Ahead of the final vote on the new Common Agricultural Policy (CAP), a broad coalition of civil society organizations calls on the European Parliament to reshape the EU’s agricultural policy and to make it more sustainable.
Between 2005 and 2013 the EU lost 3.7 million farms – a drop of 26%. These numbers, first and foremost, affect small-scale family farms. Meanwhile, the number of young farmers (up to 44 years old) fell from 3.3 million in 2005 to 2.3 million in 2013, showing concerning results for the future of Europe’s agriculture.
Slow Food, along with other organizations involved, asks the European Parliament to stop blind per hectare payments and that the agricultural budget supports small-scale farmers and new entrants in the transition to agroecology. The Parliament still has the power to change the new CAP. EU decision-makers must make sure that people producing food have decent livelihoods and working conditions, and access to land.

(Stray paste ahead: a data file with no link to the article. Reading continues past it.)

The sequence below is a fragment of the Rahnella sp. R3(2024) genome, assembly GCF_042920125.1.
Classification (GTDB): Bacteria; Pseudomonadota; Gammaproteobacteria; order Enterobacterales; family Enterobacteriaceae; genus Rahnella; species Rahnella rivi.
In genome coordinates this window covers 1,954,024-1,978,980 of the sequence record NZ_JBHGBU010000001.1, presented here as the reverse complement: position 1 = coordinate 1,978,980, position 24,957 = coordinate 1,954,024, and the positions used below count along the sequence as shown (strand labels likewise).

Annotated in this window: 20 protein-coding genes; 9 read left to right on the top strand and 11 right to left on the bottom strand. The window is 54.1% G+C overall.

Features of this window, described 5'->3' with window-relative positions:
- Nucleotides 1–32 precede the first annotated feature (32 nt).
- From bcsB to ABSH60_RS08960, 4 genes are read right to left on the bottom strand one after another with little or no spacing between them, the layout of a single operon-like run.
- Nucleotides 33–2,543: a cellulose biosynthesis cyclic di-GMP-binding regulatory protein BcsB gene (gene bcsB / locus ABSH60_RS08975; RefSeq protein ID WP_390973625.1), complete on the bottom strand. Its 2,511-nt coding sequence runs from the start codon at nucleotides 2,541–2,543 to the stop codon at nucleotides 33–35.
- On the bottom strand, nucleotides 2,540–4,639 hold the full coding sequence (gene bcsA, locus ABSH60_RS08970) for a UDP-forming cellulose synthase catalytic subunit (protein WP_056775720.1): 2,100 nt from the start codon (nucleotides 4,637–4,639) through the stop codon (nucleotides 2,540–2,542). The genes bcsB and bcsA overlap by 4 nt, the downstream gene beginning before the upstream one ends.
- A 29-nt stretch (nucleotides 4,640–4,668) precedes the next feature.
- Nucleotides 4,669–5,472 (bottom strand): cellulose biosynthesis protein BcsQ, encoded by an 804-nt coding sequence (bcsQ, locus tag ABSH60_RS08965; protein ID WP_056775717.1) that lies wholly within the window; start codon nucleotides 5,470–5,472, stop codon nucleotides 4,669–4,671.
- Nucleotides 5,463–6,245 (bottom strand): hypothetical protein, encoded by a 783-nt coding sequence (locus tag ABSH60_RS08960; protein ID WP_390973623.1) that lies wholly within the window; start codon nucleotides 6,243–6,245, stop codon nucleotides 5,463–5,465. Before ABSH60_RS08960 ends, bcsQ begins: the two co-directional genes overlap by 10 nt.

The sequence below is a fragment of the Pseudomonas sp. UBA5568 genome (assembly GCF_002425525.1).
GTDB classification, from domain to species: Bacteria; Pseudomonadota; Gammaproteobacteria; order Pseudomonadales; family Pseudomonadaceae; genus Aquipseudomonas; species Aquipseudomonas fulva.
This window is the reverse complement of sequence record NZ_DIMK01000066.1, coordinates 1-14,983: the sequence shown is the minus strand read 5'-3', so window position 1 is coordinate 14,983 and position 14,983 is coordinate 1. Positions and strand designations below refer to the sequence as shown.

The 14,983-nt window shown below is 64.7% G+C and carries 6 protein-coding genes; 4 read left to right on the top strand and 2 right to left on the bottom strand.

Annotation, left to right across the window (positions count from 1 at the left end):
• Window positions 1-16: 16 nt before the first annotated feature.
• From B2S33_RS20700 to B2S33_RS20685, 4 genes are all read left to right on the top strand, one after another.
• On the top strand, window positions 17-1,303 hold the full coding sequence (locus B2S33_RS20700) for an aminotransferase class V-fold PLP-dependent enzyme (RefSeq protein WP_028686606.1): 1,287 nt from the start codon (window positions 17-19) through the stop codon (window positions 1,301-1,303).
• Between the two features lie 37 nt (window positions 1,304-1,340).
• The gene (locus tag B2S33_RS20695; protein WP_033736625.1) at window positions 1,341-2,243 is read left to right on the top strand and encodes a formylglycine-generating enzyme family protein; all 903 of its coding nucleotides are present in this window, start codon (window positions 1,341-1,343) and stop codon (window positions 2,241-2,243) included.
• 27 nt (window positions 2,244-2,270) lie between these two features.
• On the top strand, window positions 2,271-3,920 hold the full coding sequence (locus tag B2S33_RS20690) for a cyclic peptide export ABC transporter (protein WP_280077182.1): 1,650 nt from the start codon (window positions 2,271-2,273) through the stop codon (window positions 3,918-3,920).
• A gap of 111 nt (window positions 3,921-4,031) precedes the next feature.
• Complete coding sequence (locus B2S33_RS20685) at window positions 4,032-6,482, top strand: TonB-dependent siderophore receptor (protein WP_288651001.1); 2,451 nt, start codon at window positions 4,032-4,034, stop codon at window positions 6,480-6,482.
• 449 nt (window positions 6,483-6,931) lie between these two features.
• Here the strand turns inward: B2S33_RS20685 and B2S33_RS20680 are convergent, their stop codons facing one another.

The CAP is worth close to €60bn a year, costing around €114 annually per citizen. However, the system has been criticized by Slow Food and many other European NGOs for supporting intensive industrial farming, instead of small-scale sustainable and agroecological farms.
The new CAP will determine the EU’s agricultural policies for the upcoming seven years.
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